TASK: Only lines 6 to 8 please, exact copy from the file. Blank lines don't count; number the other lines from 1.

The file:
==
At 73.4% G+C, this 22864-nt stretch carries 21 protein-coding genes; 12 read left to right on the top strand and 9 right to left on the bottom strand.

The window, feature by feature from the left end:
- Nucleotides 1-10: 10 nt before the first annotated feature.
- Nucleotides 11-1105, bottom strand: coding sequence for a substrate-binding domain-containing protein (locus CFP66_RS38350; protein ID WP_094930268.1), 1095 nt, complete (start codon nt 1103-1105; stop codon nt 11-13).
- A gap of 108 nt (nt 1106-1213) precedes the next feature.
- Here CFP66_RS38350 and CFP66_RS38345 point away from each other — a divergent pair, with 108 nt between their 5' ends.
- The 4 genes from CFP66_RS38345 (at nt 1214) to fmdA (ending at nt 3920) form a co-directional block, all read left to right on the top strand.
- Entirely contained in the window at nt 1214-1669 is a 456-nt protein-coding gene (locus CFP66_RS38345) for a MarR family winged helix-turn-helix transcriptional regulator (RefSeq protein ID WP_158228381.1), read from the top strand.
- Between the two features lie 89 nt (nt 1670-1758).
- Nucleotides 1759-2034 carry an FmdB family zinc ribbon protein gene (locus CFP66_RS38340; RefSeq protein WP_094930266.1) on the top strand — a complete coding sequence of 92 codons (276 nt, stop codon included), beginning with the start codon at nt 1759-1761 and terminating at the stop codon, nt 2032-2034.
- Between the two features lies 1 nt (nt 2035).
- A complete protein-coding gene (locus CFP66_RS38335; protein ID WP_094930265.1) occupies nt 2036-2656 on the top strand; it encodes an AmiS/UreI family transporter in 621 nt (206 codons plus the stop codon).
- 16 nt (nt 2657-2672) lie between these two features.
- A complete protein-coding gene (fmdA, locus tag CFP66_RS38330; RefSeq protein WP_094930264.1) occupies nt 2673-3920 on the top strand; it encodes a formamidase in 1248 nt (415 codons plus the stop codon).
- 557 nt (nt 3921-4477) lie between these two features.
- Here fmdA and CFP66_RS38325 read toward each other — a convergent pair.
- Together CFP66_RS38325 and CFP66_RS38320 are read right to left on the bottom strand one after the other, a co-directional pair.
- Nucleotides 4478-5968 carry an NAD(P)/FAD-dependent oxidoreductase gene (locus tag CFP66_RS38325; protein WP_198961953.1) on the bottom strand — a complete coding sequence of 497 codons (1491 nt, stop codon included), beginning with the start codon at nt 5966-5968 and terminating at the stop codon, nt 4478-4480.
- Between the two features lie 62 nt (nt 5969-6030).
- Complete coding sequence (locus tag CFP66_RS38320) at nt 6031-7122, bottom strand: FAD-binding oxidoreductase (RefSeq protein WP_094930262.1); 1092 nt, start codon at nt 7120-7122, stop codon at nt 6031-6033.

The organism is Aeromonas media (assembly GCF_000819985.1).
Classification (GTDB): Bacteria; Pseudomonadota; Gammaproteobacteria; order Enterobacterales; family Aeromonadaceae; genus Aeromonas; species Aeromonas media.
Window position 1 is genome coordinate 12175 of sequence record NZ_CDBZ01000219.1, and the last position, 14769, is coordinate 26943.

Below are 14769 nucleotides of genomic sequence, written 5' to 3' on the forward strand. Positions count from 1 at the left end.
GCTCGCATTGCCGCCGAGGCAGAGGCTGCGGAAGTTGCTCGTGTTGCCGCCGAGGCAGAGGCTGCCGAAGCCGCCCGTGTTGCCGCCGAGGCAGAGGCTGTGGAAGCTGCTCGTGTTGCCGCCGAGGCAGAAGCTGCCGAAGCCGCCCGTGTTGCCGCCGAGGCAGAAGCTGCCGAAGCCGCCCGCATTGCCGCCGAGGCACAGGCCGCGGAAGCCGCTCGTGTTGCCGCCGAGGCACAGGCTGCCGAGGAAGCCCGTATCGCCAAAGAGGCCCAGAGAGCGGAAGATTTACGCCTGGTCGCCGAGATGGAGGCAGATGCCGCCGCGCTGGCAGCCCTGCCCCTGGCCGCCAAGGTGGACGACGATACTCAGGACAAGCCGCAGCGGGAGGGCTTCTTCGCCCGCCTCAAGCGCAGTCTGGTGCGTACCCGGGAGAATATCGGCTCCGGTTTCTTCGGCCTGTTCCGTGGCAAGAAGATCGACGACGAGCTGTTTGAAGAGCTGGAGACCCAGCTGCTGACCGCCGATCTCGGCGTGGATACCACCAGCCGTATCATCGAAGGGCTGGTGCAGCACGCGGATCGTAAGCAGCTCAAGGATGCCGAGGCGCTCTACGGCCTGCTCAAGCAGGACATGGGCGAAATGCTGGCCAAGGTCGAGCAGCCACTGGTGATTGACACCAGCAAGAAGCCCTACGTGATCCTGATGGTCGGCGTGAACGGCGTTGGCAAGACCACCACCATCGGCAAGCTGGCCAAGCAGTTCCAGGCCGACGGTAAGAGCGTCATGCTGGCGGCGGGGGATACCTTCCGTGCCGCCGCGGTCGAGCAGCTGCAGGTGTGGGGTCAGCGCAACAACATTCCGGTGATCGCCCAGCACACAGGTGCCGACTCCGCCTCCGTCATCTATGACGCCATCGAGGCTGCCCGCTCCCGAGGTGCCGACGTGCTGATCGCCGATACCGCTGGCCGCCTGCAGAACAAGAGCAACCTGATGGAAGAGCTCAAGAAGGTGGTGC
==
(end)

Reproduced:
- Here CFP66_RS38350 and CFP66_RS38345 point away from each other — a divergent pair, with 108 nt between their 5' ends.
- The 4 genes from CFP66_RS38345 (at nt 1214) to fmdA (ending at nt 3920) form a co-directional block, all read left to right on the top strand.
- Entirely contained in the window at nt 1214-1669 is a 456-nt protein-coding gene (locus CFP66_RS38345) for a MarR family winged helix-turn-helix transcriptional regulator (RefSeq protein ID WP_158228381.1), read from the top strand.